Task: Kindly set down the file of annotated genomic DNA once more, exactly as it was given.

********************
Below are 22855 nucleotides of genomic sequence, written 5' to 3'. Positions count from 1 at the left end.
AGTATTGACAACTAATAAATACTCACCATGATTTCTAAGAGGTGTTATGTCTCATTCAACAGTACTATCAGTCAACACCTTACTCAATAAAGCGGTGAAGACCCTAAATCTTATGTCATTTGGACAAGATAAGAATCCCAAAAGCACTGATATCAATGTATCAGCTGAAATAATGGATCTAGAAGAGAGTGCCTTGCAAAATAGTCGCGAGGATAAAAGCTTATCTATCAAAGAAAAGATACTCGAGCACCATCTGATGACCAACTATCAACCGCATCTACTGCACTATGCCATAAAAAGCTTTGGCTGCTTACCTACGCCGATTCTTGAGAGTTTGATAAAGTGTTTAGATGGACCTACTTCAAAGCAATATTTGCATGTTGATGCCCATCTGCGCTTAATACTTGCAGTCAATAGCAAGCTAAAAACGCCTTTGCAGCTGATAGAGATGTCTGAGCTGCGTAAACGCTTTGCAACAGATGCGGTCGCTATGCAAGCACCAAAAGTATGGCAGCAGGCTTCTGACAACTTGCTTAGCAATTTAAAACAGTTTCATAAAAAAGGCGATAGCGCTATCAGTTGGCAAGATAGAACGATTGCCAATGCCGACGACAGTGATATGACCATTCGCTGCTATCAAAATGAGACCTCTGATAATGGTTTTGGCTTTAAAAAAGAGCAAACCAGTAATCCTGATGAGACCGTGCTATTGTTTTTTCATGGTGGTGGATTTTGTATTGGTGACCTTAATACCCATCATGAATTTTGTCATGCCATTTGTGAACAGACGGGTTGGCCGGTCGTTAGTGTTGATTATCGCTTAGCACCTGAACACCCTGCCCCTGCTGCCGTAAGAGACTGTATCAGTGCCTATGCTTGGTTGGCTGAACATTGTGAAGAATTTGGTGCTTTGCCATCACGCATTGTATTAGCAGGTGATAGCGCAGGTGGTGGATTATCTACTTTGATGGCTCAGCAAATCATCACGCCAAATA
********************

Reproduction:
Below are 22855 nucleotides of genomic sequence, written 5' to 3'. Positions count from 1 at the left end.
AGTATTGACAACTAATAAATACTCACCATGATTTCTAAGAGGTGTTATGTCTCATTCAACAGTACTATCAGTCAACACCTTACTCAATAAAGCGGTGAAGACCCTAAATCTTATGTCATTTGGACAAGATAAGAATCCCAAAAGCACTGATATCAATGTATCAGCTGAAATAATGGATCTAGAAGAGAGTGCCTTGCAAAATAGTCGCGAGGATAAAAGCTTATCTATCAAAGAAAAGATACTCGAGCACCATCTGATGACCAACTATCAACCGCATCTACTGCACTATGCCATAAAAAGCTTTGGCTGCTTACCTACGCCGATTCTTGAGAGTTTGATAAAGTGTTTAGATGGACCTACTTCAAAGCAATATTTGCATGTTGATGCCCATCTGCGCTTAATACTTGCAGTCAATAGCAAGCTAAAAACGCCTTTGCAGCTGATAGAGATGTCTGAGCTGCGTAAACGCTTTGCAACAGATGCGGTCGCTATGCAAGCACCAAAAGTATGGCAGCAGGCTTCTGACAACTTGCTTAGCAATTTAAAACAGTTTCATAAAAAAGGCGATAGCGCTATCAGTTGGCAAGATAGAACGATTGCCAATGCCGACGACAGTGATATGACCATTCGCTGCTATCAAAATGAGACCTCTGATAATGGTTTTGGCTTTAAAAAAGAGCAAACCAGTAATCCTGATGAGACCGTGCTATTGTTTTTTCATGGTGGTGGATTTTGTATTGGTGACCTTAATACCCATCATGAATTTTGTCATGCCATTTGTGAACAGACGGGTTGGCCGGTCGTTAGTGTTGATTATCGCTTAGCACCTGAACACCCTGCCCCTGCTGCCGTAAGAGACTGTATCAGTGCCTATGCTTGGTTGGCTGAACATTGTGAAGAATTTGGTGCTTTGCCATCACGCATTGTATTAGCAGGTGATAGCGCAGGTGGTGGATTATCTACTTTGATGGCTCAGCAAATCATCACGCCAAATA